I think that mistakes and errors in learning don't get the attention that they deserve, because I kind of love them. That sounds a bit goofy, I know, but it's true.
We are in the midst of emerging fluent readers around here. For the most part, all phonics books have been dropped (hooray!!), and we are working solely from real books. You know, the whole reason we teach reading to begin with. K. is a fluent reader, but scattered, so he and I still read a chapter aloud together every morning, so I can help him practice focusing on the page. G. is reading the American Girl book about Kaya, and L. is reading Catwings by Ursula K. LeGuin. Both of these girls are just teetering on the edge of being completely independent readers. Y. is the only one still using a phonics book, but that is my choice not hers. English vowels are the ever troublesome equivalent of Mandarin tones. They are just stinking hard to hear, and it takes a lot of concerted practice and listening to begin to distinguish them, so we are using the phonics books to perfect her ability to hear vowels. I am also using them to increase vocabulary, because without an appropriately large vocabulary, reading fluently is nearly impossible. I've explained to her why we aren't reading chapter books together yet, and she is grudgingly accepting. I'm also using the phonics book as speech therapy, because her diaphragm support, while much better, still needs work and strengthening. Once again, she is grudgingly accepting. On my side is her understanding of long term goals and her need to completely master what she wants to do.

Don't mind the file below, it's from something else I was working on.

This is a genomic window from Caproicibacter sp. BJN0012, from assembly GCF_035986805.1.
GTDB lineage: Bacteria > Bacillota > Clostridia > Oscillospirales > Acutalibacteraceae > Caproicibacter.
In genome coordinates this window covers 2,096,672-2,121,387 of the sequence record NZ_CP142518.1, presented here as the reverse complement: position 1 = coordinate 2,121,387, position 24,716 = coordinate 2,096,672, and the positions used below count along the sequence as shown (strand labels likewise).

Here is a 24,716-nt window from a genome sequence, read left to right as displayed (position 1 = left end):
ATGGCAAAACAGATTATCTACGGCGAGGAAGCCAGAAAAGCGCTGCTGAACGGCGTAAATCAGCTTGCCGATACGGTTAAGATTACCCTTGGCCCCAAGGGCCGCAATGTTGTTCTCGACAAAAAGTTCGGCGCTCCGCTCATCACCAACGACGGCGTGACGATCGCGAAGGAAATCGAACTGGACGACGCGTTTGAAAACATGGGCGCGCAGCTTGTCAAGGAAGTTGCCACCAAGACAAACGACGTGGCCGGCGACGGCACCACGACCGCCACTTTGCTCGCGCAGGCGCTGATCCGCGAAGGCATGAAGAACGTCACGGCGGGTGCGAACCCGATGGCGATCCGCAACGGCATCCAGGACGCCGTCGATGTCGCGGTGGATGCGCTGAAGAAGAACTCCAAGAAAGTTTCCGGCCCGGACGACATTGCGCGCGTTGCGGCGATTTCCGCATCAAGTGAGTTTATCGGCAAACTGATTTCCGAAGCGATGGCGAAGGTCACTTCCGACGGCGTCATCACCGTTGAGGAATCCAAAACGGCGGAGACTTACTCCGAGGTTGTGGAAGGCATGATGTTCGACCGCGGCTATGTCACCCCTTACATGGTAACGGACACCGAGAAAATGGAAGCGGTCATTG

This brings us to H. For nearly all of last year, she and I read through the All About Reading graded readers together. This was a good choice for her at the time, though she knew they weren't really 'real' books, though they are bound to look like real books. This year, with everyone reading chapter books, and knowing that H. is highly aware of when others are able to do something she is not, I decided to use easy readers for her reading books. This has proven popular, and we started Are You My Mother? today. H. can actually read this level of book quite fluently, far surpassing what I anticipated she would be able to do three years ago. What is just as exciting is that I think that she is finally beginning to understand the meaning behind the words she is reading. How do I know this for sure? Well, it was the mistakes she was making today.
Most early readers, and actually it's a thing most fluent readers do, is to pay attention to the story and anticipate what the next word is going to be. Often when a new reader does this, the word is wrong, but is close enough in meaning to the actual word so as not to interfere with the story. Before this year, this has not been the case for H. She would guess at a word, but it would be a totally random guess, often due to worry. It never had any bearing on the context of the story. But today...
Today was the first time that I have heard her make a guess in reading a word, and have it be in context with the story. She was following the story she was reading enough to begin to think ahead and make an educated guess about what the next word was going to be. It felt like a momentous occasion. I'm beginning to have hope that at some point, she will indeed become a fully independent reader.